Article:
Earnest Money Deposits
Philadelphia Mortgage Brokers
Philadelphia Mortgage Brokers Pennsylvania
Published on September 29, 2022
earnest money deposit

Earnest Money Deposits

What is an earnest money deposit?

An earnest money, or good faith deposit, is a deposit from the homebuyer to the seller that shows good faith that the buyer will go through with purchasing the home.

Earnest money is a great tool for homebuyers in a competitive market. It helps show that you are serious and capable of purchasing the home. While it is not always a requirement, earnest money deposits have become standard in the American housing market. This money is held until closing when it is used as part of the buyer’s down payment or closing costs or simply returned to the buyer.  

How much is the earnest money deposit?

Typically 1%-3% is offered for earnest money but if you are looking to stand out from other buyers, offering a larger amount is a great way to show how serious you are. Since this money will be returned to you at closing, it is a more affordable way to win an offer than increasing your purchase price as long as you have the funds up front to do so.

Who keeps the earnest money deposit?

This varies from state to state but typically earnest money is held by either the real estate broker or title company until closing.

When is the earnest money deposit due?

Earnest money is typically due within 3 days of a signed purchase agreement. In some instances, it is provided in 2 installments: upon singing the agreement and after inspection and any contingencies are cleared.

What happens to my earnest money if I don’t end up buying the house?

The terms of the contract dictate how earnest money is distributed in the event the contract is terminated. If a buyer simply walks away from the deal due to a change of heart, the earnest money will go to the seller. This underscores the importance of being certain you want to purchase a home before making an earnest money deposit.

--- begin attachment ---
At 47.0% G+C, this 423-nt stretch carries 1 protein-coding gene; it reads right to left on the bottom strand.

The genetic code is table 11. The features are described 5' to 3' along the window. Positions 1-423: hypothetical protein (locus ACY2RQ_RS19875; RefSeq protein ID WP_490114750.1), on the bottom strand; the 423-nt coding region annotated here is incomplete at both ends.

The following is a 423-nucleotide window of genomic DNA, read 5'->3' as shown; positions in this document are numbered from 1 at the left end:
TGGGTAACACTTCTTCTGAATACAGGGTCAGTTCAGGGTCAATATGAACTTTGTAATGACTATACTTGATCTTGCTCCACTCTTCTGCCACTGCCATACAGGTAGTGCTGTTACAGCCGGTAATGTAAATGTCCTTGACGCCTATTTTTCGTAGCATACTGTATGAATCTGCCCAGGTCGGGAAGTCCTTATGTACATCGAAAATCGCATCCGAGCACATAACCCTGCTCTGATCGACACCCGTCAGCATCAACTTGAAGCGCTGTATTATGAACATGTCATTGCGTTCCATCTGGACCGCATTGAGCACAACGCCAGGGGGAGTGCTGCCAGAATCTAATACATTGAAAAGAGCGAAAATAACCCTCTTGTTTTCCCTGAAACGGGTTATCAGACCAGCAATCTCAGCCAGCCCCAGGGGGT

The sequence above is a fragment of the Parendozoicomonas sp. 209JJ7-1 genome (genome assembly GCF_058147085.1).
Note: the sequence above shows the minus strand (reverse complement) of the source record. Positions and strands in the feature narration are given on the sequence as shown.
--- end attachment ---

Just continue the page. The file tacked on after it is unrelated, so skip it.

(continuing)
Contracts often include contingencies for the buyer to back out of the agreement if unexpected circumstances are discovered such as unfavorable items in an inspection. Be sure to note any expiration dates for contingencies.

If the property appraises under asking price and the buyer and seller cannot come to an agreement on pricing, the buyer may back out of the agreement. VA loans automatically protect a buyer’s earnest money if the property is appraised under asking price. For other loan programs, an appraisal contingency is common.

What happens to earnest money at closing?

If you have closing costs or a down payment due at closing, the earnest money deposit will be applied to those costs. That’s why some people like to refer to earnest money as a down payment on your down payment. If you do not have any closing costs, the deposit will be refunded to you at closing.

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